students dominate Harvard Debate Council with back-to-back championships
The Harvard Diversity Project has made history again by winning the 2019 annual international debate tournament at Harvard University and maintaining its undefeated record for two consecutive years.
The Atlanta-based team, dubbed "The Great Debaters," consists of 21 African-American high school students who beat out over 400 international competitors from 15 different countries in order to take the title. Last year, the debate team made history as the first all-black team to ever win the prestigious competition.
DJ Roman, a senior student at North Atlanta High School, and Keith Harris, a senior student at Westlake High School, led their debate team to victory in the championship round. The two young men and their teammates have been taught by Harvard's assistant debate coach, Brandon P. Fleming. Fleming, an at-risk youth turned award-winning educator, leveraged his Harvard debate faculty position to create the Harvard Diversity Project.
"It sends a message to the world of what African-American youth are capable of if they are given access and opportunities," Fleming told WSB-TV. "Most of our students have never been exposed to the power of academic debate. Knowing that they will compete against hundreds of scholars who have years of debate experience combined with the benefit of private and prep schools, we seek to level the playing field by introducing our students to higher level academic disciplines that are typically unavailable in traditional school settings."
for the competition
The students sacrifice every Saturday for 10 months to vigorously prepare for the program by learning higher level academic disciplines such as philosophy, sociology, political science and rhetoric. Many of the students who attend Harvard's two-week intensive study program and competition have years of debate experience. The Harvard Diversity project seeks out African-American students in the metro Atlanta area who have never participated in academic debate and trains them to compete at the same level as other students who have had greater educational access.
"I figured we would get to the Top 16," Harris said. "But once we broke the Top 16, we rose to the occasion in every debate. We just kept getting better and better. What came out of this is simply incredible."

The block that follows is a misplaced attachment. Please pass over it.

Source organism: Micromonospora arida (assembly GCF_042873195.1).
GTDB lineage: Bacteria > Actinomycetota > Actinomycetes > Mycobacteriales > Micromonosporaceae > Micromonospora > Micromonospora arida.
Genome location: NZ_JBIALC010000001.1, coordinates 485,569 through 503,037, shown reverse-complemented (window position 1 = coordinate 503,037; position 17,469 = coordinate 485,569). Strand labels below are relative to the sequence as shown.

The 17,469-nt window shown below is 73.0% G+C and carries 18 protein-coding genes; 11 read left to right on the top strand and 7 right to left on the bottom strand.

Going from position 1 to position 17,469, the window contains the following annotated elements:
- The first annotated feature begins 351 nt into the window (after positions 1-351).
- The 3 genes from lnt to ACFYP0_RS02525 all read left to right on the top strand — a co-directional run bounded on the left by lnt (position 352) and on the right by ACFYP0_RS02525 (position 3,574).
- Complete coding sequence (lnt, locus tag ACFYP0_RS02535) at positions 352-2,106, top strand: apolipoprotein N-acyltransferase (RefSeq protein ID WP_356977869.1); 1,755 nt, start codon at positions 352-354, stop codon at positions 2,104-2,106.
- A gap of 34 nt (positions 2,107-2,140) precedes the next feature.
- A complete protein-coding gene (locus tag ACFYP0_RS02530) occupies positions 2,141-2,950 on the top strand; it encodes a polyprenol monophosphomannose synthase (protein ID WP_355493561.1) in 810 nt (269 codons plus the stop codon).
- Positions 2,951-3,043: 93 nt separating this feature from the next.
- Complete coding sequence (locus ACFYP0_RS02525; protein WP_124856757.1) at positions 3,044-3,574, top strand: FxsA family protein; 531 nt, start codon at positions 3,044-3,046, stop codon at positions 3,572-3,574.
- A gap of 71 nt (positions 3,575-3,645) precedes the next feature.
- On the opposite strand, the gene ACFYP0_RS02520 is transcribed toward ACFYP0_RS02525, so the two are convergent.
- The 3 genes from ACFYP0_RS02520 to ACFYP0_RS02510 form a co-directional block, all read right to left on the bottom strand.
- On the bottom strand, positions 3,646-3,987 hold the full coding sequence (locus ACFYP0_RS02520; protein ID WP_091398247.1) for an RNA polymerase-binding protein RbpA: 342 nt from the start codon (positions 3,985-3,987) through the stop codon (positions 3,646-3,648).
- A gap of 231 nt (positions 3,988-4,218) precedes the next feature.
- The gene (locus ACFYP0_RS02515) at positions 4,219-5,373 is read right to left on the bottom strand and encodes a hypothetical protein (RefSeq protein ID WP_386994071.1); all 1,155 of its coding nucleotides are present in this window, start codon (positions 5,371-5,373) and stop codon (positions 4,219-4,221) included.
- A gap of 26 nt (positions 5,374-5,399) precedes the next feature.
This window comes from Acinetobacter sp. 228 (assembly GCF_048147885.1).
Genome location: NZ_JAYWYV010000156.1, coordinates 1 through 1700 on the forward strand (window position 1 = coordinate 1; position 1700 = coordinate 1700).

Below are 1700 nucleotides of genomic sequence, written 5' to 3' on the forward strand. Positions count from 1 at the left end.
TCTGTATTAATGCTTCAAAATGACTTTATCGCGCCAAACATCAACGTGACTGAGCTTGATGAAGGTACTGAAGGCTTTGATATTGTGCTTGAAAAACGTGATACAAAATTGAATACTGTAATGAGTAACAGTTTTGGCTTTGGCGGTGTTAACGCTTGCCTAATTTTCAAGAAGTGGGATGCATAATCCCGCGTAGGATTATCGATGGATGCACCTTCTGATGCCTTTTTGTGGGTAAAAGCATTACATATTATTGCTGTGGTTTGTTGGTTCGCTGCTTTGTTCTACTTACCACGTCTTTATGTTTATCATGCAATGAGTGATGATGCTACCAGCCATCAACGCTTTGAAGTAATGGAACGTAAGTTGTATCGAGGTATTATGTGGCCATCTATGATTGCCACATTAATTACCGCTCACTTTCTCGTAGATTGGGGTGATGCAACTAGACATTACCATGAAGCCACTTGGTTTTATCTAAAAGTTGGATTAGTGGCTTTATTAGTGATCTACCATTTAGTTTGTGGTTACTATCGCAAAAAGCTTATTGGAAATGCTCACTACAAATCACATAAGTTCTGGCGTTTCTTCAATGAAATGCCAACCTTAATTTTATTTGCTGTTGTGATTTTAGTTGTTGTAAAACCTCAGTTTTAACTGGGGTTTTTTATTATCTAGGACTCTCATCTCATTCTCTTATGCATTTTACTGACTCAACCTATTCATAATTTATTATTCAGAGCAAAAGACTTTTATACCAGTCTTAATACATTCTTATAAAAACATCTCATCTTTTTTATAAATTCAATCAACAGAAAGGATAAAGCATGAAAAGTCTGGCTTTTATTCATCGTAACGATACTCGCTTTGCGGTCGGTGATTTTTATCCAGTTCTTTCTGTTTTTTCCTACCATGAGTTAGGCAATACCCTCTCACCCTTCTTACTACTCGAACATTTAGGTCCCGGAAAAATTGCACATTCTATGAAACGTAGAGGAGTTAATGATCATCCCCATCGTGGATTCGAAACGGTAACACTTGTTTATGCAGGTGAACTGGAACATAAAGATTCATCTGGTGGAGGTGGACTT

Each of the students who participate in the Harvard Diversity Project are awarded a scholarship to cover all costs of the summer residency program. The Atlanta-based pipeline gained the financial backing of some of the city's major corporations such as the Chick-fil-A Foundation, The Coca-Cola Company, Kaiser Permanente, UPS, Publix Super Markets and the Atlanta Hawks and Turner Broadcasting. These organizations fund scholarships for students in the program to study at Harvard each summer with the intent of increasing minority representation at the residency.
The Chick-fil-A Foundation has been a supporter of the Harvard Diversity Project from its inception. It's proud to enable these young men and women to go above and beyond academically and truly become all they can be. In 2019, the Chick-fil-A Foundation gave $20,000 to the program.
debate: A gateway to educational equality
"No other activity outside of academic debate imbues young people with a skill set that will train them to be effective students, communicators and citizens," said Tripp Rebrovick, Ph.D. head coach of debate at Harvard University. "Debate combines competition with advocacy, making it rewarding and worthwhile for even the most reluctant students to learn to research, read, speak and write successfully."
"Academic debate is the single most powerful tool that equips students to increase standardized testing scores, GPA, overall college readiness and most importantly the intellectual socioemotional skills needed to emerge as world leaders and change makers," the team states in their video of the experience.
The team goes on to highlight the greater goal of the whole project-educational equality. Increasing the representation of minority students at an educational institution such as Harvard is the first step towards elevating young African Americans in the academic, social and political aspects of our society. The Harvard Diversity Project exists to strategically provide exclusive exposure and educational opportunities to underrepresented students. This will make the involved students more competitive by providing a distinct advantage in the college admissions process, widening their pathway to success and placing them on a trajectory to become social leaders, activists and entrepreneurs.
The next class of Great Debaters will begin training in August for the 2020 Harvard residency. A surprise reveal was held Thursday, June 20 at Atlanta City Hall to announce the students' acceptance into the program. The recipients believed they were being interviewed for admission, but instead they were greeted with confetti to celebrate their acceptance. Here's to hoping they bring home yet another championship!